University of the Witwatersrand

The University of the Witwatersrand, Johannesburg, also known as Wits University, is a leading, internationally-ranked, research-intensive university located in Johannesburg, South Africa, the economic heartland of Africa. Committed to academic and research excellence and social justice, Wits generates high level scarce skills for a globally competitive world, while addressing local social and economic development. At the forefront of a changing society, Wits is a social leader, dedicated to advancing the public good.

Wits is known for its work in deep level mining, science, health sciences, accountancy, law, governance, and the humanities, amongst others. It houses five faculties which comprise 34 schools. Wits offers approximately 3 600 courses to about 32 500 full-time students, of whom about a third are postgraduate and 55% are female. Almost 65% of all doctoral candidates and about half of all enrolments are in the Science, Engineering and Technology fields. Wits has developed about 130 000 graduates in its 93 years of existence. It has a proud record in that about 87% of all publications are in accredited international journals.


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Journalists Thami Mazwai, left, and Jon Qwelane before the Truth and Reconciliation Commission’s special hearing on the media. They accused the white-owned press of colluding with apartheid. Reuters

Media feel pressure as divisions widen on the role of journalists in South Africa

South Africa seems more divided than ever on the media, as the governing ANC revives plans for a dreaded tribunal many fear would muzzle the press.
A billboard campaigning against crude oil theft. Nigeria is under pressure from falling oil prices and China’s economic slowdown. Reuters/Akintunde Akinleye

What Nigeria can do to weather low oil prices and slow economic growth

How should Nigeria weather yet another episode of oil price shock? This time it's likely to be worsened by two events of significant global effect.
Initiates undergoing the traditional passage to manhood in Qunu, in the Eastern Cape, South Africa. Many either die or get maimed during the winter practice. Reuters/Siegfried Modola

Changes in gender norms are making initiation safer for South African boys

The practices around the traditional passage to manhood in South Africa are changing and beginning to encompass women as family patterns change. But, there are mixed feelings about the changes.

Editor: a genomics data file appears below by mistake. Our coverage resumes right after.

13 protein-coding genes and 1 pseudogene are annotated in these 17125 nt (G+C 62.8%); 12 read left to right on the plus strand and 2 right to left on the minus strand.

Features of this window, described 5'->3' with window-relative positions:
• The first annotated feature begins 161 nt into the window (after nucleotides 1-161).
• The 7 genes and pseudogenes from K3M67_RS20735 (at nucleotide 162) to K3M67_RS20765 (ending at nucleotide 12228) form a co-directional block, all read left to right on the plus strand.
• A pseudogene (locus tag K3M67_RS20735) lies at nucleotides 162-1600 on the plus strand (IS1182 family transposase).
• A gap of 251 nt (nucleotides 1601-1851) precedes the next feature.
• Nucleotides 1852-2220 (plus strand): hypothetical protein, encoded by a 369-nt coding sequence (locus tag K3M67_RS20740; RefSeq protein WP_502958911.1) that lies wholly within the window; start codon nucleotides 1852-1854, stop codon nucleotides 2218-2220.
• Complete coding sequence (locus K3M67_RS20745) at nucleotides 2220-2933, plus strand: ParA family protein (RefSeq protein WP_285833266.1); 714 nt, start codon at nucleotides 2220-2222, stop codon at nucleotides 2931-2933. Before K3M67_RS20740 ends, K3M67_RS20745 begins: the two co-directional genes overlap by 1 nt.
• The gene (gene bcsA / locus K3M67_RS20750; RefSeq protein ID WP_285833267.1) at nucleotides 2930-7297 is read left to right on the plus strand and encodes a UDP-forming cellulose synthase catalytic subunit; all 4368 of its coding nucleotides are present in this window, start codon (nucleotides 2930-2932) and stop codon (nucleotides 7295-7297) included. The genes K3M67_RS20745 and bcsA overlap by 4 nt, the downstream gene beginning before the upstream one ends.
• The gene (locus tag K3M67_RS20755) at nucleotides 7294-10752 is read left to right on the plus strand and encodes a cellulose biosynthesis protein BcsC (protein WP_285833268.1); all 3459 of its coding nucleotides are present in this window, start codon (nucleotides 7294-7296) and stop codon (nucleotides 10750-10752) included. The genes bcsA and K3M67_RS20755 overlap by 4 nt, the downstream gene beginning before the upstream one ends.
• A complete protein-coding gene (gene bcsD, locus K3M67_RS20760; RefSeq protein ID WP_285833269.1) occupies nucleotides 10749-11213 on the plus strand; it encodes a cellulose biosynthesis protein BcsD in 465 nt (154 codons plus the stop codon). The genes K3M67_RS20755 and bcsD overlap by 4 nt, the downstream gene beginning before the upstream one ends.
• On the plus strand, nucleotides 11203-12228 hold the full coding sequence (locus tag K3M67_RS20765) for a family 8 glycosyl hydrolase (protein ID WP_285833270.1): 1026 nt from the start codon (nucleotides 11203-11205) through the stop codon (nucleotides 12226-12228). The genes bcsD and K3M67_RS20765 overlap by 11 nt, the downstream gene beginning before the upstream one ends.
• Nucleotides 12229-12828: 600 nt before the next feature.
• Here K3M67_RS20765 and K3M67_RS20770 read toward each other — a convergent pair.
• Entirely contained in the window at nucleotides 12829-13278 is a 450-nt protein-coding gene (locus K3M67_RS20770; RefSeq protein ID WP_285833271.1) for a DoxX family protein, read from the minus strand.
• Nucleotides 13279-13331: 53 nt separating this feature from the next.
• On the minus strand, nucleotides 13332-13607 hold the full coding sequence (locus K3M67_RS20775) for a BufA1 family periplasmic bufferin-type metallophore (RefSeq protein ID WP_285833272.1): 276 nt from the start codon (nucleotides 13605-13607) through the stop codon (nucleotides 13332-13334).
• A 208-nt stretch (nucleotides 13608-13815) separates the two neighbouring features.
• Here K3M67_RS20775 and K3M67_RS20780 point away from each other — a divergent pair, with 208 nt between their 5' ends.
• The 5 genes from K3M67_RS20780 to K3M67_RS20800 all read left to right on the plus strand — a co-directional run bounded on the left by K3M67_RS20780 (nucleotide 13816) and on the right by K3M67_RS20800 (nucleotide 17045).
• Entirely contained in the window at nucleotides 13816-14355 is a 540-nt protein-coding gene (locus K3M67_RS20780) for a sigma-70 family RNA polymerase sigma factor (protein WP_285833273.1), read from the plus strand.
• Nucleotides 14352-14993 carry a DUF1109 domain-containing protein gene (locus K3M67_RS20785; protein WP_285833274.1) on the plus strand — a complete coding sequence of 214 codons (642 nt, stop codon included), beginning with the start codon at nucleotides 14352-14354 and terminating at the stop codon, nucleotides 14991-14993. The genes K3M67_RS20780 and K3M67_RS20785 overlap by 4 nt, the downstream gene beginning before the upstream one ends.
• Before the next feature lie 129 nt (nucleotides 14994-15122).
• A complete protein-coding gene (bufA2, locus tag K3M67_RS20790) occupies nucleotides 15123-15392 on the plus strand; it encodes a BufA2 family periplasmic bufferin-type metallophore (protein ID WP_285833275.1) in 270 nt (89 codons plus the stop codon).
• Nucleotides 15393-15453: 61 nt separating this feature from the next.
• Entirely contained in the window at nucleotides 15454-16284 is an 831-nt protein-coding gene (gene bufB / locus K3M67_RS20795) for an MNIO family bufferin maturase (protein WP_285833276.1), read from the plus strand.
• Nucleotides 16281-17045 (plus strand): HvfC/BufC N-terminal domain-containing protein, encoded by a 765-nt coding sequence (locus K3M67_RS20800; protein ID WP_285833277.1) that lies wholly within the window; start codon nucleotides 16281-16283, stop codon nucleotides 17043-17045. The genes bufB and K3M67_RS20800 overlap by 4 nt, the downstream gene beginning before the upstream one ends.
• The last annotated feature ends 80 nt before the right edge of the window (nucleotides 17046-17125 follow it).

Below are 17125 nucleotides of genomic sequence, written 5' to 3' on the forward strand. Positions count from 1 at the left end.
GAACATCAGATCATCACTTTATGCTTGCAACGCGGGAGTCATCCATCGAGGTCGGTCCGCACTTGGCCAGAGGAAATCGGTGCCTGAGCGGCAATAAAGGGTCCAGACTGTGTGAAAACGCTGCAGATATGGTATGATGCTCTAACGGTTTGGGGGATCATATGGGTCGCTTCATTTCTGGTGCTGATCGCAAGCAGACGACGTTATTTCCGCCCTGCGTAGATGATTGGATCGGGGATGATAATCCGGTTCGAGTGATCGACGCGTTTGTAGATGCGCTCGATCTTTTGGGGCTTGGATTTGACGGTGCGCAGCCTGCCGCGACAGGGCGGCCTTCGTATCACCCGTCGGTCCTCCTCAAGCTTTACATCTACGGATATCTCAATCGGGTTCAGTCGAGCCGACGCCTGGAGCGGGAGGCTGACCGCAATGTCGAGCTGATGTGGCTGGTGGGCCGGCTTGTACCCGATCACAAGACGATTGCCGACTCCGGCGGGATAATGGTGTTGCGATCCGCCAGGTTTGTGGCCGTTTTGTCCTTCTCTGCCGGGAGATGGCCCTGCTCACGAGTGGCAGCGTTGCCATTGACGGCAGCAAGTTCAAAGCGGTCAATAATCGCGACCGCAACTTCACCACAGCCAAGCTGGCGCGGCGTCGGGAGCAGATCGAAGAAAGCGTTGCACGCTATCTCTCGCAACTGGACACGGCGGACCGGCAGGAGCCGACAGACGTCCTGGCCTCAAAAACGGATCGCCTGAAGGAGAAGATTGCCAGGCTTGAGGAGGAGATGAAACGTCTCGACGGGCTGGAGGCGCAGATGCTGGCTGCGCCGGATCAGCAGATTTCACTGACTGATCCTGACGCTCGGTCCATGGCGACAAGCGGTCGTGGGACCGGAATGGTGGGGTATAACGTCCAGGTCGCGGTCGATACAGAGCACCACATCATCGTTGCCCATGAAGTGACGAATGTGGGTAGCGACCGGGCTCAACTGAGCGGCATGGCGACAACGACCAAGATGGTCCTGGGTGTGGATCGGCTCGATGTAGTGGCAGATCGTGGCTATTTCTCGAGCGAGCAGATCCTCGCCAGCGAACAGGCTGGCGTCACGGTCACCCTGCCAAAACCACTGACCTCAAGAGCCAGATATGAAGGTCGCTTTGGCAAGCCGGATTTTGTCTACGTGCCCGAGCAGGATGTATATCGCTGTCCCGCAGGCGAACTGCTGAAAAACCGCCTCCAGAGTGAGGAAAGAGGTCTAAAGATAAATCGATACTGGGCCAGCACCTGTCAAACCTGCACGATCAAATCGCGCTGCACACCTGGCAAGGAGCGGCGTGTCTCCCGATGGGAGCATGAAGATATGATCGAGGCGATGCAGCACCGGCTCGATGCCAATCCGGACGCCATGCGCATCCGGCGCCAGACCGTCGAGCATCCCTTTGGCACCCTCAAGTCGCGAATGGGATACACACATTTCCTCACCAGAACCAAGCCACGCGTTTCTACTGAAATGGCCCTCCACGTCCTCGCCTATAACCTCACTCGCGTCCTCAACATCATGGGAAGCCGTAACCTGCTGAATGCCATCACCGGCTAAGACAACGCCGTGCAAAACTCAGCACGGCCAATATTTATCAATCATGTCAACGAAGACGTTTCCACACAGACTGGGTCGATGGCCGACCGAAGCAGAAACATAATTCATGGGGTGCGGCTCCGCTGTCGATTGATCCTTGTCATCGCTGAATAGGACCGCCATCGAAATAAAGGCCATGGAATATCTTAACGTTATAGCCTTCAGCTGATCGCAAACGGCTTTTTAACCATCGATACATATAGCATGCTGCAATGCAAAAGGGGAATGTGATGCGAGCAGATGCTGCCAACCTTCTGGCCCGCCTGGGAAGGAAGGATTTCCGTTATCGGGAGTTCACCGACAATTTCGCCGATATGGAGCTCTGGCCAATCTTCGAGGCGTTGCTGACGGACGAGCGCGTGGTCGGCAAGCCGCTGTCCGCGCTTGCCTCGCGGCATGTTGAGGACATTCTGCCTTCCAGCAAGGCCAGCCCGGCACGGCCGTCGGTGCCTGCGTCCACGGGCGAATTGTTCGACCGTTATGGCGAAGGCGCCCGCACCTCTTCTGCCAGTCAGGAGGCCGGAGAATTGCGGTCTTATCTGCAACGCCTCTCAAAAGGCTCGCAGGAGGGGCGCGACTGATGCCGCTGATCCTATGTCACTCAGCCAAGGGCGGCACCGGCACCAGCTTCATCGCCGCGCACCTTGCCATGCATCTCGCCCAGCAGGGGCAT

A painting from Botha’s Shelter in the Ndedema Gorge in the Drakensburg, said to be home to a rich tapestry of San art and life. Wits University Press

An enigmatic theme in San rock paintings is finally unlocked

Formlings are representations of flying termites and their underground nests. They are associated with botantical subjects considered by the San to have great spiritual significance.
Women wait in line to fill buckets from a communal clean tap in Masiphumelele, Cape Town, South Africa. The country has extremely high levels of inequality. Nic Bothma/Reuters

Why inequality will not be fixed with Pikettian posturing and distorted data

Thomas Piketty's visit reminds us of the need to reconsider South African inequality-fibbery. His inequality critique is vital, but only if it can withstand the neoliberal embrace.
A view of Alexandra township, a slum overlooking the Sandton skyscrapers in Johannesburg. Addressing inequality has been a major challenge for South Africa. Reuters/Juda Ngwenya

Piketty’s contribution to unpacking inequality: timely and relevant

Will Thomas Piketty's visit to South Africa trigger the rewriting of the country's recent economic history? His analysis and ideas on how to address inequality are hard to ignore.
The Global South is engineering new anti-poverty strategies, leaving traditional left analysts in a quandry. Reuters/Nacho Doce

The study of inequality has been mainstreamed – what now for the left?

Could the surge of worker and popular resistance worldwide provide the global trade union movement with an opportunity to take the lead in developing a broad coalition of social forces?
The Economic Freedom Fighters’ entry into parliament is the most dramatic example of political realignment in South Africa. Reuters/Skyler Reid

Why South Africa is primed for fundamental political realignment

The Marikana massacre of 2012 triggered strikes across South Africa and political realignment. But could this, and the formation of the United Front to rival the ANC, have long-term significance?
French economist and author Thomas Piketty. His book on inequality has lessons for developing economies such as South Africa. EPA/Bart Maat

What South Africa can learn from Piketty about addressing inequality

Inequality remains one of South Africa's major problems. Thomas Piketty's visit to the country provides an opportunity to explore ways to deal with this problem.
Africa needs to utilise different kinds of capital to grow its entrepreneurs. Nigeria’s Aliko Dangote relied on family savings to start his businesses. Reuters/Denis Balibouse

How Africa can instil entrepreneurship as a tool of development

Innovators and entrepreneurs will ensure that Africa continues to grow. But they need to be nurtured to lead the development.
Dung beetle rolling in the shade. Marcus Byrne

Five things dung beetles do with a piece of poo

Dung beetles have been cleaning up the planet for at least 65 million years. The 6000 species across the world have adapted to a life at the back end of the food chain in the most remarkable ways.

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